Admittedly it might seem like a losing battle trying to keep tabs on the kids’ internet usage these days, what with all the tools and tricks they have at their disposal to bypass just about all the monitoring utilities parents have access to. If it was indeed a battle of the internet skills then I can guarantee you you’ll come second best in that regard because as is the case with the reality of black hat hacking, it’s much easier to break things than it is to protect yourself from the threat of hackers.
We can talk about all manner of utilities that were created with good intentions to help parents monitor their kids’ internet use as a means through which to protect them from all the harmful content which is so easily accessible, but kids don’t even have to resort to using the likes of proxy servers anymore to hide their nefarious online activities. Something as simple as using Google’s Incognito window (in the case of connecting with Google Chrome) would in effect nullify all efforts to monitor usage because it goes a step further than deleting all the history.
There is no history logged in the first place and pretty much all modern day browsers these days have an equivalent of this feature. So programmes such as Net Nanny and the likes are effectively rendered useless.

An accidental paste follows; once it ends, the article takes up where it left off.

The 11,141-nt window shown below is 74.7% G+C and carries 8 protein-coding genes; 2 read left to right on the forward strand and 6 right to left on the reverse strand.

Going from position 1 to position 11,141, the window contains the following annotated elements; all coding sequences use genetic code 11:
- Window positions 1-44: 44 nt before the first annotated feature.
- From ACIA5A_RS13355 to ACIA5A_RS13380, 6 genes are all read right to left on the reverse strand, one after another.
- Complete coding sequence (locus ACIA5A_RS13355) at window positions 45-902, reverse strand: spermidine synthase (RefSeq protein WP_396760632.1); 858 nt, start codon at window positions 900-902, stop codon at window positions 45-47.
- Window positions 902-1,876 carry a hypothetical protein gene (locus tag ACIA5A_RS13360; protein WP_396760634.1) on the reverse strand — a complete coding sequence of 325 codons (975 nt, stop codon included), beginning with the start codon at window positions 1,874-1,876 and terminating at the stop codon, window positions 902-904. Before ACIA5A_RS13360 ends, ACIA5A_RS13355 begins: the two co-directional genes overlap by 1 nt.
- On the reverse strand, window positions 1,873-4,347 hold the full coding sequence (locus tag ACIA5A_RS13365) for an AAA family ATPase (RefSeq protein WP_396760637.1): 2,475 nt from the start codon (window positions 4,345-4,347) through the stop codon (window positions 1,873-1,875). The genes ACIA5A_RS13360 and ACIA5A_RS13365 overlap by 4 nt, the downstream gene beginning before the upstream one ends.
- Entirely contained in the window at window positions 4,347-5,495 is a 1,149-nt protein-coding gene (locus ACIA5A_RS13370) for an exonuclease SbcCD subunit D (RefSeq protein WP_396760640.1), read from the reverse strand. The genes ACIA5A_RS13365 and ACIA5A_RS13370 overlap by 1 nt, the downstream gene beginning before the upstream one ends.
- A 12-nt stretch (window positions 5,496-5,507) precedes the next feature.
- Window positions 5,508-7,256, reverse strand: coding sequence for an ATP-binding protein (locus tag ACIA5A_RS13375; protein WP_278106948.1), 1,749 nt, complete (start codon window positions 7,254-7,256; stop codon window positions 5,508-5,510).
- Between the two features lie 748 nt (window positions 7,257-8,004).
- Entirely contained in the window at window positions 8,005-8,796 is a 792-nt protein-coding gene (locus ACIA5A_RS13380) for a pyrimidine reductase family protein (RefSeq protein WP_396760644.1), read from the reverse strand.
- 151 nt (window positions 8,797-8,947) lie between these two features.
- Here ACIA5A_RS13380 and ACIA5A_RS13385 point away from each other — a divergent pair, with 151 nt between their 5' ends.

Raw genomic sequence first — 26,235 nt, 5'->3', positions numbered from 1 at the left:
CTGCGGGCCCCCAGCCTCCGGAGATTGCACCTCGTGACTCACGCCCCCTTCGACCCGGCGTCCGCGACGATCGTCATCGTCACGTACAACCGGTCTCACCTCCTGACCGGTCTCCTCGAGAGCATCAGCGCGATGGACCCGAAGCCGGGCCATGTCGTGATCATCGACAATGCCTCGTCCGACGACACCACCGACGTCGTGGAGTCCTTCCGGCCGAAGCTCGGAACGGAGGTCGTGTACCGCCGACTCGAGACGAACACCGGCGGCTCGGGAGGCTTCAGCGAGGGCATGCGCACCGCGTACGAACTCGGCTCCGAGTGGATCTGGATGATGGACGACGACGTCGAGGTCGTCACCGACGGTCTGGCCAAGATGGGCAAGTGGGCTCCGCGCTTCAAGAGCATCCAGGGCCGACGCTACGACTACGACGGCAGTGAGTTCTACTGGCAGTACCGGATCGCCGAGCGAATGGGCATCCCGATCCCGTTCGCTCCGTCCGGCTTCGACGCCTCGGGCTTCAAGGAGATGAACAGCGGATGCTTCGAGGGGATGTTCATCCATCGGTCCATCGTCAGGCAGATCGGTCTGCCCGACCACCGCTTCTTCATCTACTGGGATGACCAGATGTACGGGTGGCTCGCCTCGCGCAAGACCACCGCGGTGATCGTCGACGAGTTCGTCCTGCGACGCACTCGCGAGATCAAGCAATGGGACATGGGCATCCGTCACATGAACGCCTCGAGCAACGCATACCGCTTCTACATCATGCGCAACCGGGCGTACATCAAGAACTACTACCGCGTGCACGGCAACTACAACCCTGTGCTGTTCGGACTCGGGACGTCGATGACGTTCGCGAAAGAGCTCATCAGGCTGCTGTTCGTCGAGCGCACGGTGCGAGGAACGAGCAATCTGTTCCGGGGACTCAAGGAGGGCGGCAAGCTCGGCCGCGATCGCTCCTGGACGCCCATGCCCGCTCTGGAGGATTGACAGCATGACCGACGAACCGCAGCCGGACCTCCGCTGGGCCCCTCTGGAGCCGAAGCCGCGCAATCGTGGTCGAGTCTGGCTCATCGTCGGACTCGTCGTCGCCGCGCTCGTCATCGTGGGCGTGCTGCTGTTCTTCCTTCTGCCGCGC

I’m not trying to paint a gloomy picture here and tell you that there is no hope at all by way of what you’re trying to do, which is only to protect your kids. I’m just trying to wake you up to the reality that the policing method simply won’t work in this day and age. If anything, even if you’re perhaps a millennial parent and you know a thing or two about the technology which you were born into, at the user-level deployment of internet connected media the person using it has full reign over what content they can access and how they access it.
To put it explicitly, if your ten year old wants to watch pornography online they’re only a couple of clicks away from sites like GayPornHD where it is freely available to view.
So the next best thing is simply to talk to them about it and educate them. Implicitly pornography would be the major challenge which you seek to tackle by way of protecting your kids from harmful content online, so what this means is that you’ll just have to educate them. You have a bigger job now which forms part of the already precarious sex education you have a responsibility to impart.
It’s a psychological war which you’ll have to engage in, pitting you and your education against the material they’ll eventually come across online because we must not make any mistake about it, their curious minds will have them exploring what can often make for a very shady World Wide Web.
If you wanted to go the policing route then it would be a matter of making an agreement with your kids that whenever they go online (measured by how much data is consumed) they’d have to deploy something like screen recording software, which would probably reveal itself to be ineffective in the long run, so education is the key.